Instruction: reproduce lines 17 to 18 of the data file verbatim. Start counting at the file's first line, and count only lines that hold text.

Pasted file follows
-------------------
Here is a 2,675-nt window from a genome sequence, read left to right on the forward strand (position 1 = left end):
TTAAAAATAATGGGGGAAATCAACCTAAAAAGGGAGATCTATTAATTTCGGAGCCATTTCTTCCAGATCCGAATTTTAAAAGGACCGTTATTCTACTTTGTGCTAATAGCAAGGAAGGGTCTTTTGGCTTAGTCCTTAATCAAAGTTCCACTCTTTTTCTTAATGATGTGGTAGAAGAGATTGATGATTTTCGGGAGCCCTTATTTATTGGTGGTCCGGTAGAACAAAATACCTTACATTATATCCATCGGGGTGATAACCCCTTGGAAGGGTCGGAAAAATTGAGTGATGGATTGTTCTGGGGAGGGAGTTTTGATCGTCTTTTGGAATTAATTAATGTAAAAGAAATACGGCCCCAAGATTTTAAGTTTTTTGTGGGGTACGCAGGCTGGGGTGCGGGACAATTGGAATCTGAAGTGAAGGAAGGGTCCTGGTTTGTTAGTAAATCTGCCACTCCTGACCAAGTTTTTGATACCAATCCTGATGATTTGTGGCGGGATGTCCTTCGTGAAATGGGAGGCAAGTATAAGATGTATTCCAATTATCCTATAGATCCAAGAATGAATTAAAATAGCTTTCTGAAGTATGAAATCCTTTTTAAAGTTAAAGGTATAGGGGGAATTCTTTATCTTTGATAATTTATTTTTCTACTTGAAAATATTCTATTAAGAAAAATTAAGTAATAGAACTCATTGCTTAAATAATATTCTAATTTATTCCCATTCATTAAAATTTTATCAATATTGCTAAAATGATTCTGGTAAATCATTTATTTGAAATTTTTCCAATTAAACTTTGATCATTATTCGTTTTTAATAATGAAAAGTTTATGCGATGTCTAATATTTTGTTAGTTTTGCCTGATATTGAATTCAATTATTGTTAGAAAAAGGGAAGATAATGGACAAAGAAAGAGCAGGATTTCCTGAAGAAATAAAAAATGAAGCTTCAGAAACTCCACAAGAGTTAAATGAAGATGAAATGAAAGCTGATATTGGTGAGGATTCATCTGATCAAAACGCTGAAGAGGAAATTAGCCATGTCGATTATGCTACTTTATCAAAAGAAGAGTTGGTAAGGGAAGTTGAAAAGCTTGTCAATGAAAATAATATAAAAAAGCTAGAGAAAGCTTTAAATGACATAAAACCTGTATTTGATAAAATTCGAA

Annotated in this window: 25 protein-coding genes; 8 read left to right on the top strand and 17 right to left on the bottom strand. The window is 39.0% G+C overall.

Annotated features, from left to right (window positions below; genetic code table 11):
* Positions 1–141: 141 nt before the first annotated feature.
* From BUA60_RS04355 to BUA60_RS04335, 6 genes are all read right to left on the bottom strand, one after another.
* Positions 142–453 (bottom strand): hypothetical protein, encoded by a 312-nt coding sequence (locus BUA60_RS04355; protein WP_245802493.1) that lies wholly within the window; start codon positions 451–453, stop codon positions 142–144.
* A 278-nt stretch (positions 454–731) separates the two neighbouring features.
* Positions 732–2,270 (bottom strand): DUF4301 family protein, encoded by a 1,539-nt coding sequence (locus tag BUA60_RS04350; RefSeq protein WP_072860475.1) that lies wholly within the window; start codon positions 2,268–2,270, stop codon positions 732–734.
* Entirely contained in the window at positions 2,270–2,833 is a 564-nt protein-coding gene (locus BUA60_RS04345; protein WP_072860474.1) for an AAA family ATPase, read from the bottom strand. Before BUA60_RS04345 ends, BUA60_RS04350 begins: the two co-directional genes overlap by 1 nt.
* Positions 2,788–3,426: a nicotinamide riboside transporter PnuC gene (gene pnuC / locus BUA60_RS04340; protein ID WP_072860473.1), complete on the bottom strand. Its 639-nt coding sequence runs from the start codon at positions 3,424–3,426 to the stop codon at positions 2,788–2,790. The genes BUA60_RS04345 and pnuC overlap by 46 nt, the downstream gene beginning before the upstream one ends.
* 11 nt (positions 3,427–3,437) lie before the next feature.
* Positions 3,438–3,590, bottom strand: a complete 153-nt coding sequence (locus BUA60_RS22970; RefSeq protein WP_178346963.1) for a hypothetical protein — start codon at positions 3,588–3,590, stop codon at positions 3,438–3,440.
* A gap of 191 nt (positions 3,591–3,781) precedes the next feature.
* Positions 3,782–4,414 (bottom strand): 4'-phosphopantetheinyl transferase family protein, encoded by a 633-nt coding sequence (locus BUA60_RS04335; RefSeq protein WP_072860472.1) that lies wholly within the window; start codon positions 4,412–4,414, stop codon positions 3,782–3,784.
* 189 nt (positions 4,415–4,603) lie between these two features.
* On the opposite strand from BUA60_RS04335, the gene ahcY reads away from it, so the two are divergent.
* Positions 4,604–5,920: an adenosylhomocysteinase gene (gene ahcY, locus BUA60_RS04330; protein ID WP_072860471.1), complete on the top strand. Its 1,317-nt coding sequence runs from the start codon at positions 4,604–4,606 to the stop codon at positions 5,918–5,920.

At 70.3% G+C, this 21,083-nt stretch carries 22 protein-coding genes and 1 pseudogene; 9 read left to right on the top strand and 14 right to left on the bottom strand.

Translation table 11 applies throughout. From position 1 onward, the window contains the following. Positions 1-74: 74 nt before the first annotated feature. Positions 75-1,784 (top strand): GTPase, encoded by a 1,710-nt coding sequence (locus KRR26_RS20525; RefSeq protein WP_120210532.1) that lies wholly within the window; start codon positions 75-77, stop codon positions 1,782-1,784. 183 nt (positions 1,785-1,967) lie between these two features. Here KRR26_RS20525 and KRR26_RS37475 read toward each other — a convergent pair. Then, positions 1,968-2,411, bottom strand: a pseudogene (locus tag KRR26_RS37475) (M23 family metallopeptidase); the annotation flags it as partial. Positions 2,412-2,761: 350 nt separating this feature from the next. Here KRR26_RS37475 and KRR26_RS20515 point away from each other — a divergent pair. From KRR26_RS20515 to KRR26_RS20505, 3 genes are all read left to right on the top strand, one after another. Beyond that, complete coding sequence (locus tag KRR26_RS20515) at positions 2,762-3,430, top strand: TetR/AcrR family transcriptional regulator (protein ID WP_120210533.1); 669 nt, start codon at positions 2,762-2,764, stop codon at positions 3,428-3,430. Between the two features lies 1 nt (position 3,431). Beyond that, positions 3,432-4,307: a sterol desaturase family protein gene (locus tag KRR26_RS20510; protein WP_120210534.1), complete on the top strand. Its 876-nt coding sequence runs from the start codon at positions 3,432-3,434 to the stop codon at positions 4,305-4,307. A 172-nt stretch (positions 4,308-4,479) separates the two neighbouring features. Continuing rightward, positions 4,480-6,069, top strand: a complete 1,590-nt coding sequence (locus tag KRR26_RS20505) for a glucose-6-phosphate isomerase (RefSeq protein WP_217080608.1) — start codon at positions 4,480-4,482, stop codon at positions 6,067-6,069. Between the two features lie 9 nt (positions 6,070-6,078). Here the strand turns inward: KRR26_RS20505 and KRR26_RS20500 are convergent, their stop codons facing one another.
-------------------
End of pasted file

* On the opposite strand from BUA60_RS04335, the gene ahcY reads away from it, so the two are divergent.
* Positions 4,604–5,920: an adenosylhomocysteinase gene (gene ahcY, locus BUA60_RS04330; protein ID WP_072860471.1), complete on the top strand. Its 1,317-nt coding sequence runs from the start codon at positions 4,604–4,606 to the stop codon at positions 5,918–5,920.